I was totally dumbstruck. What a brilliant idea ! And what a wonderful woman, who takes such great pride in a daughter-in-law who is more educated than everyone else including her husband, ( M' son), and no one gets insecure about it ! It certainly took guts to go against the existing tradition of gifting shawls and coconuts and sarees, and possibly stupid comments from some others in the extended family outside.
I wrote her a short speech for her daughter-in-law to say. She was back, a day later, with the young lady, and asked her to say it once in front of me, as she stood behind, with an envelope in hand, and pretending that her family was standing with her, trying to simulate the event as it would happen in a few days.
I just wondered about one thing. She has two daughters in law. The other was a wee bit younger. And would feel left out. I thought entrusting the felicitation aarti for Bapu to her would be a decent idea. I offered to lend my aarti paraphernalia to M for that.
M had a smile playing on her lips. She understood why I suggested what I did. She liked the speech, and the way the elder daughter-in-law did the stuff in a respectful manner. The younger one would stand along side with the aarti lamps. Both the girls were great friends, besides sisters-in-law, and this would please them no end. And no one would feel left out.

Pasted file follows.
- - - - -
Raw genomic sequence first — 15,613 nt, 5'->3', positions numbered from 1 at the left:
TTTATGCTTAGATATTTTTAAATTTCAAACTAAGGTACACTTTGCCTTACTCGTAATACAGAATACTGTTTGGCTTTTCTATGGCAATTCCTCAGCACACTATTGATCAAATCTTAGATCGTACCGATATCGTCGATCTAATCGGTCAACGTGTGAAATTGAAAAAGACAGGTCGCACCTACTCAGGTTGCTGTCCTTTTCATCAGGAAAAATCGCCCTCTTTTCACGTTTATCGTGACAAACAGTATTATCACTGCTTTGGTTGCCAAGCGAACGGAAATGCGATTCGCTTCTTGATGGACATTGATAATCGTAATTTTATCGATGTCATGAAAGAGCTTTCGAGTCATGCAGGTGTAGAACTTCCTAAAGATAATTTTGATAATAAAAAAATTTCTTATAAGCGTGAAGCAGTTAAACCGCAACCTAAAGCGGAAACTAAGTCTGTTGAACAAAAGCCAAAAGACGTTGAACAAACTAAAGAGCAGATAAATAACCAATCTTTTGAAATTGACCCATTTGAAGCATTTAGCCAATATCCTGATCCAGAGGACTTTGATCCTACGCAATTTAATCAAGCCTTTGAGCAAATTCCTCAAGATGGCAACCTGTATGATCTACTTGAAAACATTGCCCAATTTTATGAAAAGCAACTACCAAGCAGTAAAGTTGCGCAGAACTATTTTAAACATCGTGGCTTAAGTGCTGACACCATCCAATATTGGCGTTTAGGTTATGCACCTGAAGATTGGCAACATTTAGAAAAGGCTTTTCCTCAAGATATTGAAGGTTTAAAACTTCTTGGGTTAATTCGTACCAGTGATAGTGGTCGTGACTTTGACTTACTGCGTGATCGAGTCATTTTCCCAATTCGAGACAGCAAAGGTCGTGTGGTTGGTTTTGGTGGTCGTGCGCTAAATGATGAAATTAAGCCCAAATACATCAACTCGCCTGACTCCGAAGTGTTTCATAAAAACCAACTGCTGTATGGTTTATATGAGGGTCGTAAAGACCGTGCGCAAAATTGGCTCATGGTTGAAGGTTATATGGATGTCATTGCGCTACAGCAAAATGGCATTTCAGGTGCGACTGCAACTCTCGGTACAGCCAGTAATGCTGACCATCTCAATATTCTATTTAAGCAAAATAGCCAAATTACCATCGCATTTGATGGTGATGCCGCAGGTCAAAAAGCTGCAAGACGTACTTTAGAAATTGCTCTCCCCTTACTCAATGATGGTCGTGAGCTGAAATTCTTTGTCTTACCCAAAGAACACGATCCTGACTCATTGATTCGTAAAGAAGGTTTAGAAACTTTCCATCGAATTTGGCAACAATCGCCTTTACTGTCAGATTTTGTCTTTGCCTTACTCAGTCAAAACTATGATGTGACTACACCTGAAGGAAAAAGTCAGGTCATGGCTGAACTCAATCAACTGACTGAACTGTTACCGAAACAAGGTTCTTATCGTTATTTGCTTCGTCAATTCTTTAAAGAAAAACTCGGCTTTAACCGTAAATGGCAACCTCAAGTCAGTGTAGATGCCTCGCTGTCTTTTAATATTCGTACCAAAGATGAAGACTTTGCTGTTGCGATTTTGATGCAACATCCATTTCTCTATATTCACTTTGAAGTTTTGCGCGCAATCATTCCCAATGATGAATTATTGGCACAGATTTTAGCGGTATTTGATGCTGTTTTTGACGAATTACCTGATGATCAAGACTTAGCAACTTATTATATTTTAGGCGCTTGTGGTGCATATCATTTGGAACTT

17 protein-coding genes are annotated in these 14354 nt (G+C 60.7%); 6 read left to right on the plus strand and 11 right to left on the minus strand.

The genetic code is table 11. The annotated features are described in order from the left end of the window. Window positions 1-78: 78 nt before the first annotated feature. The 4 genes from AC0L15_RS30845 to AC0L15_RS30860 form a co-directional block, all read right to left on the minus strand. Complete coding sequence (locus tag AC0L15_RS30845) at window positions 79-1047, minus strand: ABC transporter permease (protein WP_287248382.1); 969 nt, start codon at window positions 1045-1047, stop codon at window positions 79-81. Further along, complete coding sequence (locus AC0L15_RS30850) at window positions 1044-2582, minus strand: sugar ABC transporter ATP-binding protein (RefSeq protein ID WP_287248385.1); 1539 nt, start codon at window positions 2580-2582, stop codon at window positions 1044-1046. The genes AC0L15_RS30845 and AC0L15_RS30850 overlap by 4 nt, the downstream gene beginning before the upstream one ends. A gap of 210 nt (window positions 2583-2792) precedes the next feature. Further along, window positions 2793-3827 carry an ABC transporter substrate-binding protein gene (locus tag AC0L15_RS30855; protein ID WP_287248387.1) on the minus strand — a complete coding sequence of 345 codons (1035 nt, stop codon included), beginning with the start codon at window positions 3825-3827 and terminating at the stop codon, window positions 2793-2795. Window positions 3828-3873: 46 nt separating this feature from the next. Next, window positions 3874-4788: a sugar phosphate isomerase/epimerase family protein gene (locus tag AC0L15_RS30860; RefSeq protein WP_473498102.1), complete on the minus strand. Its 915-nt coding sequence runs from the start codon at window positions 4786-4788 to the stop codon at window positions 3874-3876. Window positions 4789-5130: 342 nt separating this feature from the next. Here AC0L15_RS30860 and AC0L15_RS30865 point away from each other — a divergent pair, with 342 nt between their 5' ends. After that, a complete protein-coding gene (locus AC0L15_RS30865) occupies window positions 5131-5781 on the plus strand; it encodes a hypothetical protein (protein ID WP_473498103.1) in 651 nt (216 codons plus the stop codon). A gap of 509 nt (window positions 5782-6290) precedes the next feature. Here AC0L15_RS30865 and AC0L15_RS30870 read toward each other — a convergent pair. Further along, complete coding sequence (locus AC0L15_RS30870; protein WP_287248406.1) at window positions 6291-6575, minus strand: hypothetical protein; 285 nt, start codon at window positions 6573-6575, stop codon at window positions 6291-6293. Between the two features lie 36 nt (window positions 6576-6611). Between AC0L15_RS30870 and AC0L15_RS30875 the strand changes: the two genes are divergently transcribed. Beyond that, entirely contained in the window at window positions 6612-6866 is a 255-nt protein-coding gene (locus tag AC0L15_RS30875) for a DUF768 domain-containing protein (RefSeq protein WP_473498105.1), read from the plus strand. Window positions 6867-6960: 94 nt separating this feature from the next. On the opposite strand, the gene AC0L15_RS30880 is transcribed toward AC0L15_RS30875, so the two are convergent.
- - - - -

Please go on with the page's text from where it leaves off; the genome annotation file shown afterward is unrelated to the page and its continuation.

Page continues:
I heard about the event a few days after it took place. Many folks liked what M did. Most of all, her own mother, 86, who attended the event, peering from the front row, through thick glasses, at what was happening on stage, and quietly approved, removing her glasses to wipe her moist eyes with the edge of her saree pallu. M's late father would have approved.
Mumbai is full of rich people , possibly still itching to get richer. Hankering after one more house, one more building, one more cellphone, one more car, one more factory, one more son, one more designer outfit, one more extravagant piece of jewellery, and one more upping of the nose at the neighbors. Two brothers, still fighting, on the Forbes Rich peoples list, but at the end of the day, not rich enough in mind .
I thought M, beat all of them, just plain hollow.....